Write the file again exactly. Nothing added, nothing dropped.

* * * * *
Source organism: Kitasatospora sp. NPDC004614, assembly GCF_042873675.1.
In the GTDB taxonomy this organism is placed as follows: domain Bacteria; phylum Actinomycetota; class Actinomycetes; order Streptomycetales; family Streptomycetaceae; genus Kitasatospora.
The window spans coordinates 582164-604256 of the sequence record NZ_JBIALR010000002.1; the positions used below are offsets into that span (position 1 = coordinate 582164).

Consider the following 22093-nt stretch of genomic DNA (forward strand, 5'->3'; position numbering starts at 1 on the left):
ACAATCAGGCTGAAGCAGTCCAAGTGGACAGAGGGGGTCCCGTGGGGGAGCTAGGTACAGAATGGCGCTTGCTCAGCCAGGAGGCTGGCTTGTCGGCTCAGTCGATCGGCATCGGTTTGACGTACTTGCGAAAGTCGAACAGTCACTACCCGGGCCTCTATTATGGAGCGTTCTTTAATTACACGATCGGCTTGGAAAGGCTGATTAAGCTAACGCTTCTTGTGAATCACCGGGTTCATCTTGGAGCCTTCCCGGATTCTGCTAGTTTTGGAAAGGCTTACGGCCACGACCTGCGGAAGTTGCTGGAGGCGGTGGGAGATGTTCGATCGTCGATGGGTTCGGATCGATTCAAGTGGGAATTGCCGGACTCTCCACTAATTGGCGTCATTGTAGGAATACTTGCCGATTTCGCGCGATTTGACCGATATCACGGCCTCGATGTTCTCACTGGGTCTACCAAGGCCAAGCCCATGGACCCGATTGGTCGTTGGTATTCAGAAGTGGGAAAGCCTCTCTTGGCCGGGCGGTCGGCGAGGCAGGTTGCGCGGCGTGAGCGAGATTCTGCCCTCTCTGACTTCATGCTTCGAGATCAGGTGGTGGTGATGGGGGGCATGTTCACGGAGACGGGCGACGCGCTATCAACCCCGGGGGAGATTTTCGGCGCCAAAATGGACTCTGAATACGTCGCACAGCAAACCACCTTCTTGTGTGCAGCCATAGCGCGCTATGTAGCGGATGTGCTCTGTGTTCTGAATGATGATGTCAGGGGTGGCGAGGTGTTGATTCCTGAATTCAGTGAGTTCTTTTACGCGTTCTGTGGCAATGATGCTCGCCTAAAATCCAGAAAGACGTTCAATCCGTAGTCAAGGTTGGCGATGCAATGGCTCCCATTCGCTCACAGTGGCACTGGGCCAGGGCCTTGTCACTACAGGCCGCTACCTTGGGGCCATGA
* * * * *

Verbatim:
Source organism: Kitasatospora sp. NPDC004614, assembly GCF_042873675.1.
In the GTDB taxonomy this organism is placed as follows: domain Bacteria; phylum Actinomycetota; class Actinomycetes; order Streptomycetales; family Streptomycetaceae; genus Kitasatospora.
The window spans coordinates 582164-604256 of the sequence record NZ_JBIALR010000002.1; the positions used below are offsets into that span (position 1 = coordinate 582164).

Consider the following 22093-nt stretch of genomic DNA (forward strand, 5'->3'; position numbering starts at 1 on the left):
ACAATCAGGCTGAAGCAGTCCAAGTGGACAGAGGGGGTCCCGTGGGGGAGCTAGGTACAGAATGGCGCTTGCTCAGCCAGGAGGCTGGCTTGTCGGCTCAGTCGATCGGCATCGGTTTGACGTACTTGCGAAAGTCGAACAGTCACTACCCGGGCCTCTATTATGGAGCGTTCTTTAATTACACGATCGGCTTGGAAAGGCTGATTAAGCTAACGCTTCTTGTGAATCACCGGGTTCATCTTGGAGCCTTCCCGGATTCTGCTAGTTTTGGAAAGGCTTACGGCCACGACCTGCGGAAGTTGCTGGAGGCGGTGGGAGATGTTCGATCGTCGATGGGTTCGGATCGATTCAAGTGGGAATTGCCGGACTCTCCACTAATTGGCGTCATTGTAGGAATACTTGCCGATTTCGCGCGATTTGACCGATATCACGGCCTCGATGTTCTCACTGGGTCTACCAAGGCCAAGCCCATGGACCCGATTGGTCGTTGGTATTCAGAAGTGGGAAAGCCTCTCTTGGCCGGGCGGTCGGCGAGGCAGGTTGCGCGGCGTGAGCGAGATTCTGCCCTCTCTGACTTCATGCTTCGAGATCAGGTGGTGGTGATGGGGGGCATGTTCACGGAGACGGGCGACGCGCTATCAACCCCGGGGGAGATTTTCGGCGCCAAAATGGACTCTGAATACGTCGCACAGCAAACCACCTTCTTGTGTGCAGCCATAGCGCGCTATGTAGCGGATGTGCTCTGTGTTCTGAATGATGATGTCAGGGGTGGCGAGGTGTTGATTCCTGAATTCAGTGAGTTCTTTTACGCGTTCTGTGGCAATGATGCTCGCCTAAAATCCAGAAAGACGTTCAATCCGTAGTCAAGGTTGGCGATGCAATGGCTCCCATTCGCTCACAGTGGCACTGGGCCAGGGCCTTGTCACTACAGGCCGCTACCTTGGGGCCATGA